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chorizo Options
Харбин Хэйлунцзян 1
Posted: Sunday, December 3, 2017 9:48:34 PM

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Location: Dzerzhinskiy, Moskovskaya, Russia
Which way is it pronounced?

The way it say in the transcription:

https://www.thefreedictionary.com/chorizo

Quote:
cho·ri·zo  (chə-rē′zō, -sō)
n. pl. cho·ri·zos
A spicy pork sausage seasoned especially with garlic.

or the way it says in the audio:

http://img.tfd.com/hm/mp3/C0327900.mp3

?

აბა ყვავებს ვინ დაიჭერს, კარგო? გალიაში ბულბულები ზიან.
mactoria
Posted: Sunday, December 3, 2017 11:00:11 PM
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I've never heard it pronounced as the tfd sound bite does; it's always been pronounced as a "ch" or "ch/sh" blend depending on the regional accent. Chorizo is a Spanish sausage often made in and used in Mexican dishes, but the word itself is from both Spanish and Portuguese languages (slightly different spelling, but about the same pronunciation). Frankly, as a person from Azorean-Portuguese decent, we don't call it chorizo, we just call it linguica....but that's a different issue. I can't find another dictionary on-line that pronounces chorizo with a "k" sound, but maybe someone else can. It often is given slightly different pronunciations and inflections on the "z" sound, sometimes pronouncing it as a "z," sometimes as an "s" and sometimes as a "ts" blend sound.
thar
Posted: Monday, December 4, 2017 1:50:59 AM

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I don't know where tfd got either if these - I have never heard it pronounced with such a hard k.

There are variations, of course, in how hard the ch is, - often in English more in the back of the mouth like a German - ach or a Scottish loch. On the theory that those are 'foreign'. Whistle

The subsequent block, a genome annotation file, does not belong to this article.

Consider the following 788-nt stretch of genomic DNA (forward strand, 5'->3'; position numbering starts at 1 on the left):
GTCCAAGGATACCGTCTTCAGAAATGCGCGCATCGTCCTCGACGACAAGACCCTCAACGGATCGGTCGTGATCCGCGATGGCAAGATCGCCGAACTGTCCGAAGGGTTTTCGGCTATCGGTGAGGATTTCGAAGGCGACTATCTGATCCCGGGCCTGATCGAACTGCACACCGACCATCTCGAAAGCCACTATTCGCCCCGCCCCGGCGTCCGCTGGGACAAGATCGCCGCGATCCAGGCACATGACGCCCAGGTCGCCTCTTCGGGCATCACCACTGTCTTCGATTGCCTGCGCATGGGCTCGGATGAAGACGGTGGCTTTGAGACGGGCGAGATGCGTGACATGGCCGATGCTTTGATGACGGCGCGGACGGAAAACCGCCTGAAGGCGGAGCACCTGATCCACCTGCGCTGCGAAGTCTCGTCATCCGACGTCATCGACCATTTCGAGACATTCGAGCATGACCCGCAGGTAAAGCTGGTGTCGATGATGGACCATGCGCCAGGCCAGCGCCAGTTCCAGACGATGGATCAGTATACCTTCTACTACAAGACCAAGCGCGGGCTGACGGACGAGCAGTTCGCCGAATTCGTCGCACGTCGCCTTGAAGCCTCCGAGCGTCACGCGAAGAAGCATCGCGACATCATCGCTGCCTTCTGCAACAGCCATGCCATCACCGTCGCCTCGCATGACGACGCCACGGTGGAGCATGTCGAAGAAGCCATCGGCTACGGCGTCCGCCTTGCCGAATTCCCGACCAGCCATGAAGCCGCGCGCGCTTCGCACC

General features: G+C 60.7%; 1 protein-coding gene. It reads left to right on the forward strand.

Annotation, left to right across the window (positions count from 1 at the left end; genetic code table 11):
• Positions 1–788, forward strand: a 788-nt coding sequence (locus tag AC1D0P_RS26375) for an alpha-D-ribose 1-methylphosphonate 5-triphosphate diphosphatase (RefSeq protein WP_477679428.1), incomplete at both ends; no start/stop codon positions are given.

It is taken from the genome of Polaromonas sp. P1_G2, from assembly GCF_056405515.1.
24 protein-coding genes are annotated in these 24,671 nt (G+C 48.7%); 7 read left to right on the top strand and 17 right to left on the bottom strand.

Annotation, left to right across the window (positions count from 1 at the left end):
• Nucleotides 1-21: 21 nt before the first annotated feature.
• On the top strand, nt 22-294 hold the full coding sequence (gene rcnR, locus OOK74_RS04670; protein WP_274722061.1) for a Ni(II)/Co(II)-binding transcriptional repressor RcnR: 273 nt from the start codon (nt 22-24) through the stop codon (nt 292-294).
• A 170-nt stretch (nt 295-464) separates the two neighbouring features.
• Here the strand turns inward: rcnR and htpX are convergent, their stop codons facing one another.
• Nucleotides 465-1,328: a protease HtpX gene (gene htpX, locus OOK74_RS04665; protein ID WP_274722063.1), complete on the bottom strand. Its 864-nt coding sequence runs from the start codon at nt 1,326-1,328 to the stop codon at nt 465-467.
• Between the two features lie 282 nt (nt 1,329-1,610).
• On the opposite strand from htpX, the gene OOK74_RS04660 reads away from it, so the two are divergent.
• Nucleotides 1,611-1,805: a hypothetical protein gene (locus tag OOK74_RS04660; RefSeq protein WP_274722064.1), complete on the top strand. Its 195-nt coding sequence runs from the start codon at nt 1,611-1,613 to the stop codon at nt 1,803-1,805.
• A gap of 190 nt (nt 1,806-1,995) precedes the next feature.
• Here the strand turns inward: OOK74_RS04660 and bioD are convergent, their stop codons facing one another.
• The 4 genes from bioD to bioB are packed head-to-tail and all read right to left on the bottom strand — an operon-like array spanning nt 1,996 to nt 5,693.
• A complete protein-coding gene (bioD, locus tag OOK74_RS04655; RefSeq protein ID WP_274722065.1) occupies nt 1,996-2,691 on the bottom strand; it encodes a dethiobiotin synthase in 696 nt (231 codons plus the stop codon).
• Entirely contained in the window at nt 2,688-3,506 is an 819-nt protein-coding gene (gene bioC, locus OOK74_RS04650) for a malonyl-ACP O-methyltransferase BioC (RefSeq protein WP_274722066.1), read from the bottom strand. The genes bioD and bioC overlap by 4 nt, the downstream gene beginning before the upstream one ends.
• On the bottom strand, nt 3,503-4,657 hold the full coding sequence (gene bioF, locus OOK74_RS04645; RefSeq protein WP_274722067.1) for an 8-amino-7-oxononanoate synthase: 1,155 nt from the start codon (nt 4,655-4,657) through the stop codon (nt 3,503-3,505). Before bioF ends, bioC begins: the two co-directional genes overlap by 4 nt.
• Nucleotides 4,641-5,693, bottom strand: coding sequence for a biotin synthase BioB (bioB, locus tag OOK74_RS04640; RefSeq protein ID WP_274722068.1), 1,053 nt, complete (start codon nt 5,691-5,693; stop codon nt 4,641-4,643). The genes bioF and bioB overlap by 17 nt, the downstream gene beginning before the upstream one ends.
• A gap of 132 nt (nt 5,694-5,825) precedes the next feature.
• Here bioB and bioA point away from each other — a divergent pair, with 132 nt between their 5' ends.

The bigger difference would be the z - the ones who haven't learnt Spanish and use a z,and the ones who pull out their best Spanish and give it a th.

Brits acquire their Spanish from Spain, and so z is a th sound.

I thought Americans as a generalisation would be more used to Spanish than Brits, but then I heard an American TV show referring to Ibiza as 'Ibeeza', so that really confused me! I think there must be a difference between South American and Spanish z? Maybe because of the settlers in being more rural, as they had the most reason to migrate?
The 'th' speakers stayed home, and the 'z' preferentially left? Whistle
Víctor Lplz
Posted: Monday, December 4, 2017 1:51:24 AM

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Joined: 5/19/2015
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Hello,

https://forvo.com is a website where you can hear how a word (o phrase) is pronounced.

Regards
Харбин Хэйлунцзян 1
Posted: Monday, December 4, 2017 2:27:01 AM

Rank: Advanced Member

Joined: 10/13/2015
Posts: 1,356
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Location: Dzerzhinskiy, Moskovskaya, Russia
Thank you!

აბა ყვავებს ვინ დაიჭერს, კარგო? გალიაში ბულბულები ზიან.
FROSTY X RIME
Posted: Friday, January 26, 2018 11:04:22 AM

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I was utterly shocked to hear the pronunciation on the TFD as I never pronounced the word that way before and thought I had been pronouncing a word wrong again because I hadn't checked the pronunciation for a word but I have found another pronunciation for the word on the Cambridge online dictionary.

"Chorizo" on the Cambridge dictionary

What should be shall be-The fellowship of the ring-
Drag0nspeaker
Posted: Tuesday, January 30, 2018 10:10:56 PM

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I'd say that the problem mainly in Britain is no-one has really heard a Spanish or Portuguese person say it. Also, how many British people know that chorizo is a Spanish/Portuguese word rather than Italian?

I've heard it pronounced both as "koreetso" and "choreezo".

If you guess that it's Italian, the "ch" would be a hard /k/ sound and "z" is a "ts".
/koʊ rï' tsoʊ/.
I believe that Spanish, Portuguese, and the various South American versions all have slightly different sounds for these symbols - many of these sounds don't even exist in English.

However, everyone seems to agree that the "i" should be "ee" (/i:/ or /ï/) - not "ai" (/aɪ/)

This is the actual pronunciation (from the Gran Diccionario de la Lengua Española).

/tsɒ' rï kɒ/

The "ch" is almost like a British "t" with a very slight sibilant attached.
The two "o" sounds are like the "o" in "hot" not like the "O" in "hope".
The "z" is a sound which does not come into the English language at all, but the nearest is the hard "k" (or Scottish/Welsh "ch").
Stress is on the first syllable, not the second.



Wyrd bið ful aræd - bull!
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